MIT18_03S10_c34

MIT18_03S10_c34 - 18.03 Class 34 Complex or repeated...

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, April 30, 2010 Complex or repeated eigenvalues 1. Eigenvalues and coefficients 2. Complex eigenvalues 3. Repeated eigenvalues 4. Defective and complete [1] We were solving u' = Au , with A = [ a b ; c d ] : A = [ -2 1 ; -4 3 ] for example. Or u could be a 3D vector, and A a 3x3 matrix. (1) Find the eigenvalues = roots lambda_1, lambda_2 of the characteristic polynomial p_A(lambda) = det( A - lambda I ) (2) For each eigenvalue, find a nonzero eigenvector: ( A - lambda_1 I ) v_1 = 0 ( A - lambda_2 I ) v_2 = 0 Normal modes: u_1 = e^{\lambda_1 t} v_1 , u_2 = e^{\lambda_2 t} v_2 . (3) General solution is linear combination of these: u = c_1 u_1 + c_2 u_2 . There are a few problems with this, but before pointing them out let me make three comments: (a) Any multiple of an eigenvector is another eigenvector for the same eigenvalue; they form a line, an "eigenline." (b) The zero vector is an eigenvector for every value lambda, whether lambda is an eigenvalue or not. Most of the time 0 is the ONLY eigenvector for value lambda ; lambda is an eigenvalue exactly when there is a *nonzero* eigenvector for that value. (c) p_A(lambda) = det( A - lambda I ) = lambda^2 - (a+d) lambda - (ad-bc) The sum of the diagonal terms of a square matrix is the "trace" of A , tr A , so p_A(lambda) = lambda^2 - (tr A) lambda + (det A) In our example, tr A = 1 and det A = -2 , and p_A(lambda) = lambda^2 - lambda - 2 . [2]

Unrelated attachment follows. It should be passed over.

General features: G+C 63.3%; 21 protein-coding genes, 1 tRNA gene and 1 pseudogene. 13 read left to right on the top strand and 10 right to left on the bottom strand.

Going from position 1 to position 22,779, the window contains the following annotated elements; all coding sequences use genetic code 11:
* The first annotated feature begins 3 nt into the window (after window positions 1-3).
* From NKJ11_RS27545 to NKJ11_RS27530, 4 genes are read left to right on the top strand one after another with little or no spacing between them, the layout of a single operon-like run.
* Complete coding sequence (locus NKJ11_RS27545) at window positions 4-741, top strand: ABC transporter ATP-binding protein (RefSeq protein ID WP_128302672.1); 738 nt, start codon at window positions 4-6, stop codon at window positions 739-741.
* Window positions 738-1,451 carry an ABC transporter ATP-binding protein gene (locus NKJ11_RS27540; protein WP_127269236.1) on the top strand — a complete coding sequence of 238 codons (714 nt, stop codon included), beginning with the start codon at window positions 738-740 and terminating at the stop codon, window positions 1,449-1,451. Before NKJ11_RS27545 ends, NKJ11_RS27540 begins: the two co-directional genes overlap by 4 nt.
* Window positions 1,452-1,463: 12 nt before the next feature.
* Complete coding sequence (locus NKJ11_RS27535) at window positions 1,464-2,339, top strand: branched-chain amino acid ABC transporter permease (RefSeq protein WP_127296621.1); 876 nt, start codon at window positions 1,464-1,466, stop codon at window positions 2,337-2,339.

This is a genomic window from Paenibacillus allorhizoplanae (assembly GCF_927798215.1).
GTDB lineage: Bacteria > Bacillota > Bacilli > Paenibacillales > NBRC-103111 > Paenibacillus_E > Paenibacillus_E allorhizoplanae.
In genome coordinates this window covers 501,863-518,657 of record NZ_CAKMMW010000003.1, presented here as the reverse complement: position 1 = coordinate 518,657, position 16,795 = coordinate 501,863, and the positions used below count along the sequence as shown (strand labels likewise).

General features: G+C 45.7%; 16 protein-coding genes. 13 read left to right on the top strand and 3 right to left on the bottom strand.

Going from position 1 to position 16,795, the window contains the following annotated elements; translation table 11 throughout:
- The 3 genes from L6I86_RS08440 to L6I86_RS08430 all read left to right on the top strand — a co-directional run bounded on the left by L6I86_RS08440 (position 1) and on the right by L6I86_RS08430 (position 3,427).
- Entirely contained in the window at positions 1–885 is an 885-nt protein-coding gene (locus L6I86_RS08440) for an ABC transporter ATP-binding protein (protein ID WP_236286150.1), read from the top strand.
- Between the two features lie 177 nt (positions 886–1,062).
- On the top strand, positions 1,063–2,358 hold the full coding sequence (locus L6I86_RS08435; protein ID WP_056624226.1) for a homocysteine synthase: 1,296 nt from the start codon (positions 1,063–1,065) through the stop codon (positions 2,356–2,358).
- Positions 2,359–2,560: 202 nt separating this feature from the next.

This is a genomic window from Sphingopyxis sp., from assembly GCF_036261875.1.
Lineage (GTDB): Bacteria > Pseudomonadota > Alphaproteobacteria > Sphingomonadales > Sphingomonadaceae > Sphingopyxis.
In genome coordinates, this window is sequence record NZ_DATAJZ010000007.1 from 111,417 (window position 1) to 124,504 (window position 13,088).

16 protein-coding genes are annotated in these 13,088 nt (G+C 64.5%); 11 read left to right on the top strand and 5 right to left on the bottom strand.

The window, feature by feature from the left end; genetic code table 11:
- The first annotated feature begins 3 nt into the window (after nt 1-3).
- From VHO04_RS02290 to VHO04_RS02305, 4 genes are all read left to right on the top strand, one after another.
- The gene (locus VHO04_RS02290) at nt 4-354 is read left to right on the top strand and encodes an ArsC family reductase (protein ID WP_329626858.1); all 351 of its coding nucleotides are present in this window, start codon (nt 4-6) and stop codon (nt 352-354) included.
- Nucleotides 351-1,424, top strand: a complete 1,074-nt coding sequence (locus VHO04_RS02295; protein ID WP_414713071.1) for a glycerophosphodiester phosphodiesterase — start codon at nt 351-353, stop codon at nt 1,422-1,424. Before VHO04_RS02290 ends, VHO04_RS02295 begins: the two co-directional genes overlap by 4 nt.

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This note was uploaded on 01/18/2012 for the course MATH 18.03 taught by Professor Vogan during the Spring '09 term at MIT.

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MIT18_03S10_c34 - 18.03 Class 34 Complex or repeated...

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